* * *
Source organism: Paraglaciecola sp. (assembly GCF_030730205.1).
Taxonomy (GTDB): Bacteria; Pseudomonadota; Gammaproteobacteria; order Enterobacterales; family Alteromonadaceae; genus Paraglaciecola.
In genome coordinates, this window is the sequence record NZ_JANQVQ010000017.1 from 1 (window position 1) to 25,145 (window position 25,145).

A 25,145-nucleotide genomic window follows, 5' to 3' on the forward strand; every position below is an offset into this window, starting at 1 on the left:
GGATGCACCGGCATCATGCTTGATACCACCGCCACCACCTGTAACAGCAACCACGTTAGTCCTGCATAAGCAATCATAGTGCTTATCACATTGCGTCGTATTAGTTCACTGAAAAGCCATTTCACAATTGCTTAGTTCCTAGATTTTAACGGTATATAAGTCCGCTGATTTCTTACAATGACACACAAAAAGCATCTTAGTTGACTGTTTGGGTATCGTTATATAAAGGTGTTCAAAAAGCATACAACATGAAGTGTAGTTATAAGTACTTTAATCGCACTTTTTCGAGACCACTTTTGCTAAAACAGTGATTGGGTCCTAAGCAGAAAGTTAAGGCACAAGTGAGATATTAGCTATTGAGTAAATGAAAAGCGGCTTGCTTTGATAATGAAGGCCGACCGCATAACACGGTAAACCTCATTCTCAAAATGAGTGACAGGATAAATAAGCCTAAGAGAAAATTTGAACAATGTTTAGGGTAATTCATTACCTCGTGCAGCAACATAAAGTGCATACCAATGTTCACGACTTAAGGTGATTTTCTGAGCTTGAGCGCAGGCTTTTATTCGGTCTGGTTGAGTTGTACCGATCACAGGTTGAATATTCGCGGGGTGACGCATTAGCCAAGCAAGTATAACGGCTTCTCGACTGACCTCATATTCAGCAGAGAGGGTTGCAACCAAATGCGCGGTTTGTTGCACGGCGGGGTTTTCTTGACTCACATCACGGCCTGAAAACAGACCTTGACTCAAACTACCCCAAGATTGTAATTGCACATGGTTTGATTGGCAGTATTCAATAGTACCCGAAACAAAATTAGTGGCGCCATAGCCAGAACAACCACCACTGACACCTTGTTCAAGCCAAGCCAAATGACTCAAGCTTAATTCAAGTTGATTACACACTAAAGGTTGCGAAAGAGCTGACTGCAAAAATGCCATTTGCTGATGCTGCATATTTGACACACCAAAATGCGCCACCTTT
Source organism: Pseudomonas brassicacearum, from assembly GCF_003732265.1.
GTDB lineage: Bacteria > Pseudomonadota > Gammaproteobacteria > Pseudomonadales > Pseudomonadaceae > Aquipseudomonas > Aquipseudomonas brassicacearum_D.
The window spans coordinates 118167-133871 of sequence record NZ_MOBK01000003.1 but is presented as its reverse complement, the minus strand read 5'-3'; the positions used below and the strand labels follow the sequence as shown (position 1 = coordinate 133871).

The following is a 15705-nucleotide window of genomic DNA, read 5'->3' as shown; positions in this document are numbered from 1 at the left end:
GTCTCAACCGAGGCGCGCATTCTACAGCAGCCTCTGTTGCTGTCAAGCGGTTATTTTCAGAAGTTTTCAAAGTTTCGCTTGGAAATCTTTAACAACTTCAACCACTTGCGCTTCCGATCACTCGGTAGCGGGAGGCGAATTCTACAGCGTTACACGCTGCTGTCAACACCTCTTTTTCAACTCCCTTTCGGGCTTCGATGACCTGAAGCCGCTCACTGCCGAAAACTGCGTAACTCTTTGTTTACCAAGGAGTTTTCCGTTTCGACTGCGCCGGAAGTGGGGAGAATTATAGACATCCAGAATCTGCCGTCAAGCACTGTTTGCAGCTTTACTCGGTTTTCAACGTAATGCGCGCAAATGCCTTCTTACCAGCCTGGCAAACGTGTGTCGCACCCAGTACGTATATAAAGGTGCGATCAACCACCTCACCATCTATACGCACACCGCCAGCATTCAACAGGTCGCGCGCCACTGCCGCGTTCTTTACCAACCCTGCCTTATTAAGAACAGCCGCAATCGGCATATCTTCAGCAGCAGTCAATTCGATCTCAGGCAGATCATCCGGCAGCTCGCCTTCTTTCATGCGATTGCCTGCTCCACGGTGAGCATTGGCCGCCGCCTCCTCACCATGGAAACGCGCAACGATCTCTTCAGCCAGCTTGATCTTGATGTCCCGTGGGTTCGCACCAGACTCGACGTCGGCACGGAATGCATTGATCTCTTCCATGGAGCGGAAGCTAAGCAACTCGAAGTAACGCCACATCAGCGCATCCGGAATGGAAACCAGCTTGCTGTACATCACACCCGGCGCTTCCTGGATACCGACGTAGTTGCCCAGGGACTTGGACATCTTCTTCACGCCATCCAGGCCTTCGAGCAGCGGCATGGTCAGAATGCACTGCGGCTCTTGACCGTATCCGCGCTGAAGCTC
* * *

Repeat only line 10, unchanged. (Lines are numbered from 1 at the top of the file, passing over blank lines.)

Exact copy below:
GTCTCAACCGAGGCGCGCATTCTACAGCAGCCTCTGTTGCTGTCAAGCGGTTATTTTCAGAAGTTTTCAAAGTTTCGCTTGGAAATCTTTAACAACTTCAACCACTTGCGCTTCCGATCACTCGGTAGCGGGAGGCGAATTCTACAGCGTTACACGCTGCTGTCAACACCTCTTTTTCAACTCCCTTTCGGGCTTCGATGACCTGAAGCCGCTCACTGCCGAAAACTGCGTAACTCTTTGTTTACCAAGGAGTTTTCCGTTTCGACTGCGCCGGAAGTGGGGAGAATTATAGACATCCAGAATCTGCCGTCAAGCACTGTTTGCAGCTTTACTCGGTTTTCAACGTAATGCGCGCAAATGCCTTCTTACCAGCCTGGCAAACGTGTGTCGCACCCAGTACGTATATAAAGGTGCGATCAACCACCTCACCATCTATACGCACACCGCCAGCATTCAACAGGTCGCGCGCCACTGCCGCGTTCTTTACCAACCCTGCCTTATTAAGAACAGCCGCAATCGGCATATCTTCAGCAGCAGTCAATTCGATCTCAGGCAGATCATCCGGCAGCTCGCCTTCTTTCATGCGATTGCCTGCTCCACGGTGAGCATTGGCCGCCGCCTCCTCACCATGGAAACGCGCAACGATCTCTTCAGCCAGCTTGATCTTGATGTCCCGTGGGTTCGCACCAGACTCGACGTCGGCACGGAATGCATTGATCTCTTCCATGGAGCGGAAGCTAAGCAACTCGAAGTAACGCCACATCAGCGCATCCGGAATGGAAACCAGCTTGCTGTACATCACACCCGGCGCTTCCTGGATACCGACGTAGTTGCCCAGGGACTTGGACATCTTCTTCACGCCATCCAGGCCTTCGAGCAGCGGCATGGTCAGAATGCACTGCGGCTCTTGACCGTATCCGCGCTGAAGCTC